Unofficial Name Change Reignites Debate Over Douglas(s) Park


Signs for Douglas Park on Chicago’s West Side have received an unofficial update in recent weeks: a second “s.”

First reported by Block Club Chicago, the vigilante change comes after years of activism in North Lawndale to rename the park after abolitionist Frederick Douglass instead of its current namesake, Stephen Douglas.

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Douglas served as a U.S. senator for Illinois from 1847 to 1861. He famously defeated Abraham Lincoln in the 1858 Senate race, where he advocated for letting individual states decide if slavery should be upheld. Lincoln would later defeat Douglas in the 1860 presidential election.

One person who believes the park name should be changed is Sheila McNary, an executive member of the North Lawndale Community Coordinating Council (NLCCC). McNary says her reasoning is twofold: to honor Frederick Douglass, and to remove Douglas’s name from a public space in a African American majority neighborhood.

“I think the name should be changed because of who Frederick Douglass was and who he stands for in our community. He was a slave himself, he was an abolitionist, he was against slavery, he believed in rights for all,” McNary said. “Stephen Douglas … said that black people were not equal to whites. And that’s a slap in our face.”

The current movement to rename the park began in 2017, when a group of students at Village Leadership Academy in the South Loop petitioned to change the name. McNary says the students then presented to the NLCCC, who helped raise awareness about the issue.

But there’s been little movement since. In a statement, the Chicago Park District says no formal request to rename Douglas Park has been submitted. They also say there’s no precedent for changing the name of a park that was named after a historical figure.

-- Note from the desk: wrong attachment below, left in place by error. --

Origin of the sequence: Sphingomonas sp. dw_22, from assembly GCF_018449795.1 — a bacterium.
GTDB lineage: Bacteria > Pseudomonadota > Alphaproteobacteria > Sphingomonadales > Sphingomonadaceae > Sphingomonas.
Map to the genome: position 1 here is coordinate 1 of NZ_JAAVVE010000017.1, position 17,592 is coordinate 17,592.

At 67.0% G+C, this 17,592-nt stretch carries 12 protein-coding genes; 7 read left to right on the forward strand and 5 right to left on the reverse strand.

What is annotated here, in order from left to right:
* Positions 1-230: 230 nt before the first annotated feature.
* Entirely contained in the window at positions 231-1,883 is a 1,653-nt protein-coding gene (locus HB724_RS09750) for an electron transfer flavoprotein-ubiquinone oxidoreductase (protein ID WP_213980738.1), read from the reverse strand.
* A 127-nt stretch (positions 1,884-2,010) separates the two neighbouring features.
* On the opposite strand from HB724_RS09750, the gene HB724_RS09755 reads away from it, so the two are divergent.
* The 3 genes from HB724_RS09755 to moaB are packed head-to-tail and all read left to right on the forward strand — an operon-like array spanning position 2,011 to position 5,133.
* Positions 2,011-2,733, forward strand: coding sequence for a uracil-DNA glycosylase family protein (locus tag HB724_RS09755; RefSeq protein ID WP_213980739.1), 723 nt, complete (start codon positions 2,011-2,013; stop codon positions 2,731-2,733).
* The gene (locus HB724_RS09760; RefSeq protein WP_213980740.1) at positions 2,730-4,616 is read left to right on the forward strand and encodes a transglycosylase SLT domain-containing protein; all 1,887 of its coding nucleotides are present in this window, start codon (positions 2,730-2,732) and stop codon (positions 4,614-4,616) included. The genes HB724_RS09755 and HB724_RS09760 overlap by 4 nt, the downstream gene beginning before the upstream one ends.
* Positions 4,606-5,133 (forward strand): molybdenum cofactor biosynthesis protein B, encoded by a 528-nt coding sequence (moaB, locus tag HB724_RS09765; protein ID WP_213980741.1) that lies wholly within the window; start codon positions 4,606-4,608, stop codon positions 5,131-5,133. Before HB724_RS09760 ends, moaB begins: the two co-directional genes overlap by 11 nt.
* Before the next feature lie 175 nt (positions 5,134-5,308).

And not everyone is eager to see Douglas Park renamed.

Ted Karamanski is a professor at Loyola University Chicago, where he oversees the school’s public history program. He’s also written extensively about Chicago during the Civil War.

There’s no doubt, Karamanski says, that Douglas’s attitudes and thoughts on slavery should be part of his historical record. 

“His career was based upon this idea that the slavery issue could be papered over, and the North and South could be kept together and that that was, for him, a moral imperative,” he said. 

But Karamanski says it’s important to also remember the outsize role Douglas played in Chicago’s early development, like his efforts to bring the Illinois Central Railroad to the city. 

“This really helped make Chicago the rail center for America,” Karamanski said. “He got the railroad not only to begin in Chicago, but he secured a huge federal land grant that made the railroad economically possible to build.”

Karamanski says keeping the names of places like Douglas Park can act as signposts for people to engage with history.

“I’m not totally against [the name change],” Karamanski said. “But what we lose is the memory of previous generations who had lived, and sacrificed, and helped make Chicago what it is as well. They saw a particular value in honoring Stephen Douglas, who was, let us remember, one of the most notable Chicagoans in the whole history of our country.”


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